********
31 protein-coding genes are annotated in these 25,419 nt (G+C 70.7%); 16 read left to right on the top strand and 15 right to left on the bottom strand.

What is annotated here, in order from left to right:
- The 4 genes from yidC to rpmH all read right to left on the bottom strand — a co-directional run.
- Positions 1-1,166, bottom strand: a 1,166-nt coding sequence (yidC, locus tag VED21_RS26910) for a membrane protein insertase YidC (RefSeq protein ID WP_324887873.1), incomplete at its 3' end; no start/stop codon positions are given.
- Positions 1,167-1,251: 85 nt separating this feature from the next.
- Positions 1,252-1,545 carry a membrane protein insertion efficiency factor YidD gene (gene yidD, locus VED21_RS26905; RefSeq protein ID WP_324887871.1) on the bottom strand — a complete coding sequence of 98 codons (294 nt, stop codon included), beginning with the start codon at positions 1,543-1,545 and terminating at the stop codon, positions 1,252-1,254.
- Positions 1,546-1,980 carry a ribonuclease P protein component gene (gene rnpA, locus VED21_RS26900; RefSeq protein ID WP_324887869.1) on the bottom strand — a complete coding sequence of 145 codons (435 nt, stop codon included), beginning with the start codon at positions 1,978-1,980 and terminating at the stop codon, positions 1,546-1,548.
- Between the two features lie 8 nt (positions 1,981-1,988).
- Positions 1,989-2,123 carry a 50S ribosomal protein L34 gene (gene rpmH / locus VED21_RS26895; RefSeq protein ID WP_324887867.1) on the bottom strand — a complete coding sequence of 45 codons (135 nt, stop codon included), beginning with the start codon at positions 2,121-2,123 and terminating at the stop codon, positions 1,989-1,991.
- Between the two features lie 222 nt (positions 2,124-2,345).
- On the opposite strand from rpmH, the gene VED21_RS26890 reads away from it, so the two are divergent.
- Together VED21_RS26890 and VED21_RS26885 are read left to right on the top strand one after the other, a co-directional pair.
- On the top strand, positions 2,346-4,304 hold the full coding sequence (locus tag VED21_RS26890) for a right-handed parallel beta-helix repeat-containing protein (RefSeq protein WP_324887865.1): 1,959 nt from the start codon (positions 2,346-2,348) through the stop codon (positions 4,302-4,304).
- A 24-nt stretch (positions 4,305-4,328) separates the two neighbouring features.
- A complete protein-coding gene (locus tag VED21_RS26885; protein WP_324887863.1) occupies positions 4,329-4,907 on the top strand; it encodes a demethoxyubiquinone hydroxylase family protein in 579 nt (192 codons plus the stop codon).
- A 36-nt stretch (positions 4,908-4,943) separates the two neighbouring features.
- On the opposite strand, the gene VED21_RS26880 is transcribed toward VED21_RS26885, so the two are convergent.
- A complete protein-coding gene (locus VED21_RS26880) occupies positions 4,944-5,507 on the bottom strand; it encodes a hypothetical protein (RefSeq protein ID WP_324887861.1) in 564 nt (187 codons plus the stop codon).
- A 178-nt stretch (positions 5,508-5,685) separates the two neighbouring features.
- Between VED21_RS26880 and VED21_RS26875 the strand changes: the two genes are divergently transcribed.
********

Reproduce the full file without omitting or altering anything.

31 protein-coding genes are annotated in these 25,419 nt (G+C 70.7%); 16 read left to right on the top strand and 15 right to left on the bottom strand.

What is annotated here, in order from left to right:
- The 4 genes from yidC to rpmH all read right to left on the bottom strand — a co-directional run.
- Positions 1-1,166, bottom strand: a 1,166-nt coding sequence (yidC, locus tag VED21_RS26910) for a membrane protein insertase YidC (RefSeq protein ID WP_324887873.1), incomplete at its 3' end; no start/stop codon positions are given.
- Positions 1,167-1,251: 85 nt separating this feature from the next.
- Positions 1,252-1,545 carry a membrane protein insertion efficiency factor YidD gene (gene yidD, locus VED21_RS26905; RefSeq protein ID WP_324887871.1) on the bottom strand — a complete coding sequence of 98 codons (294 nt, stop codon included), beginning with the start codon at positions 1,543-1,545 and terminating at the stop codon, positions 1,252-1,254.
- Positions 1,546-1,980 carry a ribonuclease P protein component gene (gene rnpA, locus VED21_RS26900; RefSeq protein ID WP_324887869.1) on the bottom strand — a complete coding sequence of 145 codons (435 nt, stop codon included), beginning with the start codon at positions 1,978-1,980 and terminating at the stop codon, positions 1,546-1,548.
- Between the two features lie 8 nt (positions 1,981-1,988).
- Positions 1,989-2,123 carry a 50S ribosomal protein L34 gene (gene rpmH / locus VED21_RS26895; RefSeq protein ID WP_324887867.1) on the bottom strand — a complete coding sequence of 45 codons (135 nt, stop codon included), beginning with the start codon at positions 2,121-2,123 and terminating at the stop codon, positions 1,989-1,991.
- Between the two features lie 222 nt (positions 2,124-2,345).
- On the opposite strand from rpmH, the gene VED21_RS26890 reads away from it, so the two are divergent.
- Together VED21_RS26890 and VED21_RS26885 are read left to right on the top strand one after the other, a co-directional pair.
- On the top strand, positions 2,346-4,304 hold the full coding sequence (locus tag VED21_RS26890) for a right-handed parallel beta-helix repeat-containing protein (RefSeq protein WP_324887865.1): 1,959 nt from the start codon (positions 2,346-2,348) through the stop codon (positions 4,302-4,304).
- A 24-nt stretch (positions 4,305-4,328) separates the two neighbouring features.
- A complete protein-coding gene (locus tag VED21_RS26885; protein WP_324887863.1) occupies positions 4,329-4,907 on the top strand; it encodes a demethoxyubiquinone hydroxylase family protein in 579 nt (192 codons plus the stop codon).
- A 36-nt stretch (positions 4,908-4,943) separates the two neighbouring features.
- On the opposite strand, the gene VED21_RS26880 is transcribed toward VED21_RS26885, so the two are convergent.
- A complete protein-coding gene (locus VED21_RS26880) occupies positions 4,944-5,507 on the bottom strand; it encodes a hypothetical protein (RefSeq protein ID WP_324887861.1) in 564 nt (187 codons plus the stop codon).
- A 178-nt stretch (positions 5,508-5,685) separates the two neighbouring features.
- Between VED21_RS26880 and VED21_RS26875 the strand changes: the two genes are divergently transcribed.